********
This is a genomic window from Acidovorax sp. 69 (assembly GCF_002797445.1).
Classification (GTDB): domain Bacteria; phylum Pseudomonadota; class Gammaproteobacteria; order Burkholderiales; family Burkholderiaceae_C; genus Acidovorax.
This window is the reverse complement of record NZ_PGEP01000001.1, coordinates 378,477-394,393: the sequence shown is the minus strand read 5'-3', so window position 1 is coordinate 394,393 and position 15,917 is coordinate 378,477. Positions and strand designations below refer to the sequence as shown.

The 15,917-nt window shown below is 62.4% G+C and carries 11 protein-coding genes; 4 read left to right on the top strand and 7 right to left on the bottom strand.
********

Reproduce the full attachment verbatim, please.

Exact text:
This is a genomic window from Acidovorax sp. 69 (assembly GCF_002797445.1).
Classification (GTDB): domain Bacteria; phylum Pseudomonadota; class Gammaproteobacteria; order Burkholderiales; family Burkholderiaceae_C; genus Acidovorax.
This window is the reverse complement of record NZ_PGEP01000001.1, coordinates 378,477-394,393: the sequence shown is the minus strand read 5'-3', so window position 1 is coordinate 394,393 and position 15,917 is coordinate 378,477. Positions and strand designations below refer to the sequence as shown.

The 15,917-nt window shown below is 62.4% G+C and carries 11 protein-coding genes; 4 read left to right on the top strand and 7 right to left on the bottom strand.